The Journal of Studies on Alcohol and Drugs (http://www.jsad.com) is published by the Center of Alcohol & Substance Use Studies at Rutgers, The State University of New Jersey. It is the oldest substance-related journal published in the United States.

To learn about education and training opportunities for addiction counselors and others at the Rutgers Center of Alcohol & Substance Use Studies, please visit https://education.alcoholstudies.rutgers.edu/education-training.

The Journal of Studies on Alcohol and Drugs considers this press release to be in the public domain. Editors may publish this press release in print or electronic form without legal restriction. Please include proper attribution and byline.

Journal of Studies on Alcohol and Drugs

Related Alcohol Articles from Brightsurf:

Alcohol use changed right after COVID-19 lockdown
One in four adults reported a change in alcohol use almost immediately after stay-at-home orders were issued: 14% reported drinking more alcohol and reported higher levels of stress and anxiety than those who did not drink and those whose use stayed the same.

Changes in hospitalizations for alcohol use disorder in US
Changes over nearly two decades in the rate of hospitalizations and in-hospital deaths from alcohol use disorder in the US were examined in this study.

Associations of alcohol consumption, alcohol-induced passing out with risk of dementia
The risk of future dementia associated with overall alcohol consumption and alcohol-induced loss of consciousness in a population of current drinkers was examined in this observational study with more than 131,000 adults.

New alcohol genes uncovered
Do you have what is known as problematic alcohol use?

Does estrogen influence alcohol use disorder?
A new study from researchers at the University of Illinois at Chicago shows that high estrogen levels may make alcohol more rewarding to female mice.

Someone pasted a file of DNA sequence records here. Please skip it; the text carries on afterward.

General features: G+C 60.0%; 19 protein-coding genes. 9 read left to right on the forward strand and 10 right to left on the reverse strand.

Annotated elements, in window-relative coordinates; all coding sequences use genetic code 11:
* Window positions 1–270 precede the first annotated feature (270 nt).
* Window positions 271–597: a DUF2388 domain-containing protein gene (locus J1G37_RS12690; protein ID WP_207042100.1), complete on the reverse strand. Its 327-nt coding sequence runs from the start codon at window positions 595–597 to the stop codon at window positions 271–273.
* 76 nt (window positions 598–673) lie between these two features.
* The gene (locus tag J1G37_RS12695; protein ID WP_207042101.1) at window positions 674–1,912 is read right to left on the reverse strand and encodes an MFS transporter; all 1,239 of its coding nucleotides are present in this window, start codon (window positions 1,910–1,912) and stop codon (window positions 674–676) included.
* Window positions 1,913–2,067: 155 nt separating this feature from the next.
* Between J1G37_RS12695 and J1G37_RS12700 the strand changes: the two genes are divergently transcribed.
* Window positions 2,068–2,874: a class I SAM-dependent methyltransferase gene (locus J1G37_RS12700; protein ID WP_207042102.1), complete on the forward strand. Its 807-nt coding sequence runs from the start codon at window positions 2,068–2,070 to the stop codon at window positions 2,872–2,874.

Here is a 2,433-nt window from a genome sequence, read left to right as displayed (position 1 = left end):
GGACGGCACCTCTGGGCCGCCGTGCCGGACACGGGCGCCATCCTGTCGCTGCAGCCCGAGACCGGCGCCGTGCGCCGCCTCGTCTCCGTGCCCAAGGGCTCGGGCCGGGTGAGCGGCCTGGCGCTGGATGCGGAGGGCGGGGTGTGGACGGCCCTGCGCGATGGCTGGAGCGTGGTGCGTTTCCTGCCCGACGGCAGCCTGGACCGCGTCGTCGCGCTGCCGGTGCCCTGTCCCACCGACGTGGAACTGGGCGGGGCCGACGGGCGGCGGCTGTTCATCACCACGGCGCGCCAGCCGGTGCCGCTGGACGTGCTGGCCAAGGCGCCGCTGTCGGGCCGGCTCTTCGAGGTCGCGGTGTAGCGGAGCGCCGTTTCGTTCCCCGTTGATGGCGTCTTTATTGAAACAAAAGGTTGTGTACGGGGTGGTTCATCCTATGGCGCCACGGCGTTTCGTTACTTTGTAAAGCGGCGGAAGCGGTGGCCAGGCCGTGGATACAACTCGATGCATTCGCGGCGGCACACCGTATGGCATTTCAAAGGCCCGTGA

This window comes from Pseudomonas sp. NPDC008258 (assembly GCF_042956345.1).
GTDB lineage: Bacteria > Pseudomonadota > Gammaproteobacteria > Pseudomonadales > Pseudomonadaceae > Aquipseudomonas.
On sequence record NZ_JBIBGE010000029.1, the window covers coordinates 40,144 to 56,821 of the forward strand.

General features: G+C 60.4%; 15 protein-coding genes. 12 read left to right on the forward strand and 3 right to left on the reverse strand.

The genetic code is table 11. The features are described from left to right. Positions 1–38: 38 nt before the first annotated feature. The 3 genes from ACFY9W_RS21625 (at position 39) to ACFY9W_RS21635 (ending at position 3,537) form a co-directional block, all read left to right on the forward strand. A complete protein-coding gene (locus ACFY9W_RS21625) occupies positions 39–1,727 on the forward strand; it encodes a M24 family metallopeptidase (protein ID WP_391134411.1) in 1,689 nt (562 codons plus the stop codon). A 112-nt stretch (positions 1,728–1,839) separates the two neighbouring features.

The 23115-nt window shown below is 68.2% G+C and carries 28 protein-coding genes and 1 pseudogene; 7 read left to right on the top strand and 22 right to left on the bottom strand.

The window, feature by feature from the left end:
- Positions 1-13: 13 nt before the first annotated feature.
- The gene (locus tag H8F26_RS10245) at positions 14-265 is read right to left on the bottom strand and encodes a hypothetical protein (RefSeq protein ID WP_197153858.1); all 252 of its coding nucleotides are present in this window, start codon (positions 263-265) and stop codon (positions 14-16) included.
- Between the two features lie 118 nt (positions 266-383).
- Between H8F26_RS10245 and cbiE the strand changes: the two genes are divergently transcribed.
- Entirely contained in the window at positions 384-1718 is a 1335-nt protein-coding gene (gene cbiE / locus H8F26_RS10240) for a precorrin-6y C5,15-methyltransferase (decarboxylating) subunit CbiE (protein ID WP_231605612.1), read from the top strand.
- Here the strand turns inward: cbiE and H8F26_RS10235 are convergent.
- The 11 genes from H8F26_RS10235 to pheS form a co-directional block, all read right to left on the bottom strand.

Sobering new data on drinking and driving: 15% of US alcohol-related motor vehicle fatalities involve alcohol under the legal limit
A new study in the American Journal of Preventive Medicine, published by Elsevier, found that motor vehicle crashes involving drivers with blood alcohol concentrations (BACs) below the legal limit of 0.08 percent accounted for 15% of alcohol-involved crash deaths in the United States.

Alcohol-induced deaths in US
National vital statistics data from 2000 to 2016 were used to examine how rates of alcohol-induced deaths (defined as those deaths due to alcohol consumption that could be avoided if alcohol weren't involved) have changed in the US and to compare the results by demographic groups including sex, race/ethnicity, age, socioeconomic status and geographic location.

Cuts in alcohol duty linked to 2000 more alcohol-related deaths in England
Government cuts to alcohol taxes have had dramatic consequences for public health, including nearly 2000 more alcohol-related deaths in England since 2012, according to new research from the University of Sheffield's School of Health and Related Research (ScHARR).

Integrated stepped alcohol treatment for people in HIV care improves both HIV & alcohol outcomes
Increasing the intensity of treatment for alcohol use disorder (AUD) over time improves alcohol-related outcomes among people with HIV, according to new clinical research supported by the National Institutes of Health.

The Lancet:Targets to reduce harmful alcohol use are likely to be missed as global alcohol intake increases
Increasing rates of alcohol use suggest that the world is not on track to achieve targets against harmful alcohol use, according to a study of 189 countries' alcohol intake between 1990-2017 and estimated intake up to 2030, published in The Lancet.

Read More: Alcohol News and Alcohol Current Events
Brightsurf.com is a participant in the Amazon Services LLC Associates Program, an affiliate advertising program designed to provide a means for sites to earn advertising fees by advertising and linking to Amazon.com.